Usage in Northern Ireland

The 1st Battalion deployed for the first time to the Persian Gulf when it arrived in Sharjah, now part of the United Arab Emirates and left in late 1970. Also that year the 2nd Battalion returned home from Germany and deployed on a short tour of Northern Ireland which would be one of many for the regiment, and especially so during the 1970s. In 1971 the 2nd Battalion, due to defence cuts, was placed in ‘suspended animation’ and two companies were retained, but the following year, due to the change of Government, the battalion was reformed. Also in 1971 the 1st Battalion deployed to Ireland for the first time. Such deployments were difficult with troops being in constant danger from snipers and bombs, with patrols and guarding being the main routine duties. Their tour came to an end in December; during their deployment five men were lost to shooting and bombing incidents.

In 1972 the 1st Battalion deployed to West Germany where it was stationed in Munster as part of 4th Armoured Brigade. That same year the recently reformed 2nd Battalion undertook a tour of Northern Ireland and during its tour the battalion lost three of its men by gunfire. In May 1973 the 1st Battalion deployed to Northern Ireland, leaving in September to return to its base in Germany. The 2nd Battalion followed in late 1973 and suffered a fatality from sniper fire during its tour. In 1974 two members of the regiment lost their lives during an IRA bombing of two pubs in Guildford; two members of the Women’s Royal Army Corps and a civilian were also killed and dozens were wounded.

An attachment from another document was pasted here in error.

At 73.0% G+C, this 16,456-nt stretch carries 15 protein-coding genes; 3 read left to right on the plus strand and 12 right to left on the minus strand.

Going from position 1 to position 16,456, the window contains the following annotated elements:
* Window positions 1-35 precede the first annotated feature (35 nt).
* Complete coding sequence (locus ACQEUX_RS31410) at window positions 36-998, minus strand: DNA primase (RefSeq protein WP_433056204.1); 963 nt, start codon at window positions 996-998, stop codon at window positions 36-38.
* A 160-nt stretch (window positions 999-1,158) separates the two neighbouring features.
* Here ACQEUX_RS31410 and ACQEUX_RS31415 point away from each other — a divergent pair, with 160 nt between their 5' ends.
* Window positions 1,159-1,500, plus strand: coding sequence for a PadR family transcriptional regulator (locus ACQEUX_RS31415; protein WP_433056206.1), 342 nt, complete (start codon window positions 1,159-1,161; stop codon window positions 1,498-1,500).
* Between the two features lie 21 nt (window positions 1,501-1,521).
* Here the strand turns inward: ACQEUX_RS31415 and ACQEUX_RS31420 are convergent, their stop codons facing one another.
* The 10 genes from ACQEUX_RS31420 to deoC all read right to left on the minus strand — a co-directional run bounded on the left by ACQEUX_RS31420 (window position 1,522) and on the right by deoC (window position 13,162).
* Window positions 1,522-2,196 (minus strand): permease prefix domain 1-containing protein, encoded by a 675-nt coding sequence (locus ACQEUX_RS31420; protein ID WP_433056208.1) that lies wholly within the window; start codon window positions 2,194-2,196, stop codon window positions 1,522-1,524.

In 1975 the 1st Battalion deployed to Ireland yet again, though this time they thankfully did not suffer any fatalities during their 4-month tour-of-duty and returned to Munster in August. The 2nd Battalion had a decidedly warmer deployment when it arrived in Belize in Central America for a five-month deployment. In January 1976 the 1st Battalion returned home from Germany while the 2nd Battalion journeyed in the opposite direction, being based in Munster. Later that year the 2nd Battalion deployed to Northern Ireland for another tour-of-duty fulfilling the usual roles of troops in Ireland before returning to Munster in January 1977. The 1st Battalion arrived in Northern Ireland later that year for a very brief tour there. In August 1978 the 1st Battalion returned again to Ireland for another 4-month tour-of-duty. That year a member of the 2nd Battalion was killed while working undercover for the 14th Intelligence Company in Northern Ireland. In March 1980 the 1st Battalion deployed to Northern Ireland where it was stationed at Aldergrove, England for a deployment that would last until late 1981. The 2nd Battalion joined the 1st Battalion when it deployed to Northern Ireland in May 1980 for a 5-month tour-of-duty. In late 1981 the 1st Battalion left Aldergrove for warmer climes when it deployed to Hong Kong in the Far East on a two-year posting.

Falklands War

On 2 April 1982, Argentina, then under a dictatorship led by General Galtieri, invaded the British territory of the Falkland Islands off South America. The British soon assembled a large array of Royal Navy (RN) warships, Royal Fleet Auxiliaries and merchant ships and headed south for Ascension Island. On the 25 April, the island of South Georgia, off Antarctica was recaptured and on the 1 May the RN Carrier Battle Group had entered the 200-mile (370 km) Total Exclusion Zone (TEZ) which had been placed around the Falklands. On 12 May the 2nd Battalion, as part of the 5th Infantry Brigade (1st Battalion, The Welsh Guards, 1st/7th Duke of Edinburgh’s Own Gurkha Rifles), embarked aboard RMS Queen Elizabeth 2 (QE2), which had been requisitioned by the Government for use as a troopship, and departed Southampton for South Georgia. In the early hours of the 21 May D-Day began with 3 Commando Brigade (including two Para battalions) landing unopposed at San Carlos water and successfully established a bridgehead.